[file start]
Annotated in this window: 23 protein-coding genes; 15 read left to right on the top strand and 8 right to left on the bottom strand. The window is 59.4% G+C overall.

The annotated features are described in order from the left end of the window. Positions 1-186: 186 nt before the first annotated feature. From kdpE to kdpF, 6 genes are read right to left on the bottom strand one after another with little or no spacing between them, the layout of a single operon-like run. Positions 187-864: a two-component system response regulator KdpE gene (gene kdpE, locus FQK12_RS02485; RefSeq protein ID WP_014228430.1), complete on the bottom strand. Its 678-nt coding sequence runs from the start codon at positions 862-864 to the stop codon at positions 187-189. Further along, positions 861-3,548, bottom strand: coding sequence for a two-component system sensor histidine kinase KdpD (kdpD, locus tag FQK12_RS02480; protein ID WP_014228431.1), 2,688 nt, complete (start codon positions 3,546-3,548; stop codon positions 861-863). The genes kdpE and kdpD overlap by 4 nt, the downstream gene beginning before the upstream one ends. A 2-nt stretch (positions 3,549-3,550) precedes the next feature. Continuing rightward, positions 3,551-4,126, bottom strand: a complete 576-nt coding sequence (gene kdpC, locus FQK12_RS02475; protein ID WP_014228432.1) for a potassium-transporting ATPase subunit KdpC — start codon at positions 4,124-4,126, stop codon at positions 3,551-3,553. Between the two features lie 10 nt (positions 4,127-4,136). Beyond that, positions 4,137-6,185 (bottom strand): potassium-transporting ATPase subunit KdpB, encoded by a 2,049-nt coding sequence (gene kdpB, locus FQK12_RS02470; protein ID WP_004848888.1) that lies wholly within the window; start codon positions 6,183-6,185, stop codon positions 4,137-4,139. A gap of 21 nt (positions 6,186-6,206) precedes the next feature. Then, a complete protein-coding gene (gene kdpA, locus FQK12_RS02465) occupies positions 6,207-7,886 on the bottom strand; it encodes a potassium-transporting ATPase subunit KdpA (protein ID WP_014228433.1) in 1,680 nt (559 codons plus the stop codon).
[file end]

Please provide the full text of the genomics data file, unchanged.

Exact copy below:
Annotated in this window: 23 protein-coding genes; 15 read left to right on the top strand and 8 right to left on the bottom strand. The window is 59.4% G+C overall.

The annotated features are described in order from the left end of the window. Positions 1-186: 186 nt before the first annotated feature. From kdpE to kdpF, 6 genes are read right to left on the bottom strand one after another with little or no spacing between them, the layout of a single operon-like run. Positions 187-864: a two-component system response regulator KdpE gene (gene kdpE, locus FQK12_RS02485; RefSeq protein ID WP_014228430.1), complete on the bottom strand. Its 678-nt coding sequence runs from the start codon at positions 862-864 to the stop codon at positions 187-189. Further along, positions 861-3,548, bottom strand: coding sequence for a two-component system sensor histidine kinase KdpD (kdpD, locus tag FQK12_RS02480; protein ID WP_014228431.1), 2,688 nt, complete (start codon positions 3,546-3,548; stop codon positions 861-863). The genes kdpE and kdpD overlap by 4 nt, the downstream gene beginning before the upstream one ends. A 2-nt stretch (positions 3,549-3,550) precedes the next feature. Continuing rightward, positions 3,551-4,126, bottom strand: a complete 576-nt coding sequence (gene kdpC, locus FQK12_RS02475; protein ID WP_014228432.1) for a potassium-transporting ATPase subunit KdpC — start codon at positions 4,124-4,126, stop codon at positions 3,551-3,553. Between the two features lie 10 nt (positions 4,127-4,136). Beyond that, positions 4,137-6,185 (bottom strand): potassium-transporting ATPase subunit KdpB, encoded by a 2,049-nt coding sequence (gene kdpB, locus FQK12_RS02470; protein ID WP_004848888.1) that lies wholly within the window; start codon positions 6,183-6,185, stop codon positions 4,137-4,139. A gap of 21 nt (positions 6,186-6,206) precedes the next feature. Then, a complete protein-coding gene (gene kdpA, locus FQK12_RS02465) occupies positions 6,207-7,886 on the bottom strand; it encodes a potassium-transporting ATPase subunit KdpA (protein ID WP_014228433.1) in 1,680 nt (559 codons plus the stop codon).